Senate debates

Thursday, 13 February 2020


Pensions and Benefits

4:54 pm

Photo of Larissa WatersLarissa Waters (Queensland, Australian Greens) Share this | Hansard source

As I was saying, the rate of Newstart is pitifully low. When you work it out, it's $40 a day. We here at this level of government have been talking about this for many years. In fact, oft times government ministers are asked if they could live on $40 a day. Many of their responses have been very unedifying and, frankly, very telling of the fact that they've clearly never had to live on $40 a day. They've somehow maintained they could probably do it. Nobody can survive on $40 a day. On the stories that we have heard throughout this whole campaign, that we hear from real people and that Senator McCarthy gave voice to: people are choosing between buying textbooks for their kids and eating dinner. Nobody should have to make that choice.

Here is a government that just dished out $158 billion in tax cuts to the very wealthy and to big business, and they don't even have the decency to raise Newstart by $95 for the three million Australians who are forced to live on it. They claim it's a transitional payment. Wouldn't it be lovely if it was, although it would still be too low. But it's not a transitional payment, because the average time that people languish on Newstart is three years—three years of living on $40 a day. This government is condemning three million Australians to continue to live in poverty while it dishes out massive tax cuts to the very wealthy and to big corporates. Is it any wonder that trust in government is bottoming out. It's democracy for sale, and people, once again, are at the bottom of the list.

We're backing the call to increase Newstart. What's really clear is that it continues to fall on deaf ears. We just heard government senators make a contribution to this debate. They trotted out that often-used refrain: 'It's not just Newstart. People get other payments as well.' My colleague Senator Siewert reminded me that the most common payment that accompanies Newstart is the energy supplement, and do you know how much that supplements? Four bucks a week. And this government is trying to say that somehow that's enough, that that means we don't need to increase Newstart. Please! The entitlement of this government is almost too much to be believed.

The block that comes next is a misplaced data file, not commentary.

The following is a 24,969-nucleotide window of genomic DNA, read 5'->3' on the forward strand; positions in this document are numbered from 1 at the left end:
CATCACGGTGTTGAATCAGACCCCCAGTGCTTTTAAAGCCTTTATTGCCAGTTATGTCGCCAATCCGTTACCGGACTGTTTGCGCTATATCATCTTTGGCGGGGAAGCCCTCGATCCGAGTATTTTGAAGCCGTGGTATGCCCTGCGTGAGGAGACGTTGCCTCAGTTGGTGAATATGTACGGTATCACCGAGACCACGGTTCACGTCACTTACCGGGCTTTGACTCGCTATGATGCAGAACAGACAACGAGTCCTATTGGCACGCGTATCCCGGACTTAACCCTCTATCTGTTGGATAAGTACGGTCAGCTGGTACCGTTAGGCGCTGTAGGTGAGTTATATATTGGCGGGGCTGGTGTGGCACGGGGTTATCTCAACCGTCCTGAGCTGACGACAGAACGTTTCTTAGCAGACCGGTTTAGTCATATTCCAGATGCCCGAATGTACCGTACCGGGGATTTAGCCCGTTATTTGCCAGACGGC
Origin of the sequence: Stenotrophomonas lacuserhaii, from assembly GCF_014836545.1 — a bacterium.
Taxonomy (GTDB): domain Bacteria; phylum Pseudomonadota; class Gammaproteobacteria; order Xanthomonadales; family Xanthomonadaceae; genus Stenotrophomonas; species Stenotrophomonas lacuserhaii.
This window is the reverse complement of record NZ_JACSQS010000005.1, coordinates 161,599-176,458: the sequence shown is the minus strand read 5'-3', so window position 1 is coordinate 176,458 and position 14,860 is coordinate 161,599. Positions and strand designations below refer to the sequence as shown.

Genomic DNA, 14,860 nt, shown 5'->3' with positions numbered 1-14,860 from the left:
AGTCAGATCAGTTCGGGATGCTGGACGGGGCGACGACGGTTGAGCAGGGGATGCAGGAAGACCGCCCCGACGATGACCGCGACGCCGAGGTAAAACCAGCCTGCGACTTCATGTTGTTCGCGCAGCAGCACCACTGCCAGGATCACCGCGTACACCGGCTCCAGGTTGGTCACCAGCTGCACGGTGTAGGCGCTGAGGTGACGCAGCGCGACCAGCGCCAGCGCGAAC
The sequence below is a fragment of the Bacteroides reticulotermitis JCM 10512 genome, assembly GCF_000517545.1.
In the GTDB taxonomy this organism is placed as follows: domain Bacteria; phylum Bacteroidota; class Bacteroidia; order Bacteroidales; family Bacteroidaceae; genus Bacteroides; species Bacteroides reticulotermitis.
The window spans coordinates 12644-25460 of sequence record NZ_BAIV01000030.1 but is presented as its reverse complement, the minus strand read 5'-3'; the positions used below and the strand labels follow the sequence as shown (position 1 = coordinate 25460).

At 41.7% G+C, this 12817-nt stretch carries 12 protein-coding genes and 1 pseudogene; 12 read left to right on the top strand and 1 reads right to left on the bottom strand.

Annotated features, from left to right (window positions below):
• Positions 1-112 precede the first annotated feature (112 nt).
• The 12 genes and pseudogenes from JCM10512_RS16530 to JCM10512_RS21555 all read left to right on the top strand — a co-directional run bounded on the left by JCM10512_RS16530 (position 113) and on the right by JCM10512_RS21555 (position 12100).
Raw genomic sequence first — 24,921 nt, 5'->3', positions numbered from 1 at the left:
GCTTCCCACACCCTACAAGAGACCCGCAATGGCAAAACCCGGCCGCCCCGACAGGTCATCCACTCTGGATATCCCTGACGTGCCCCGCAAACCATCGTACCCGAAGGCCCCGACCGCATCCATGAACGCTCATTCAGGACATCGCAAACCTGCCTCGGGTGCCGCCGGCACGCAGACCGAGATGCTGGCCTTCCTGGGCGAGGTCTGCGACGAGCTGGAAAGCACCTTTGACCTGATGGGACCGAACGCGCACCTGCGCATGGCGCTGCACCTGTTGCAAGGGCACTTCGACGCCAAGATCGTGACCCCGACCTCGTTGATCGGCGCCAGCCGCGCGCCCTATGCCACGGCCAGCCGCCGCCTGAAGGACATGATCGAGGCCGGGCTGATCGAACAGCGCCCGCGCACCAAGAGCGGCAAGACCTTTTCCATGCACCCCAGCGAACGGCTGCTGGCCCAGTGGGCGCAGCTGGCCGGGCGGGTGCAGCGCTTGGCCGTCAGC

We've got a flailing economy. If you want stimulus, stop looking at the RBA to do the heavy lifting for you and increase Newstart. People who are living below the poverty line—the three million Australians who are languishing on Newstart for an average of three years—will spend that increase because they cannot afford to meet the basics of life as it is. If you want stimulus and you want stimulus that actually helps people, there is no better way than increasing Newstart. ACOSS is saying so, the business community is saying so, and some of your own backbenchers are saying so. It's kind of ironic because normally you'd take your orders from big business but you're ignoring them on this call. What a shame. We'd actually like you to listen to them on this front.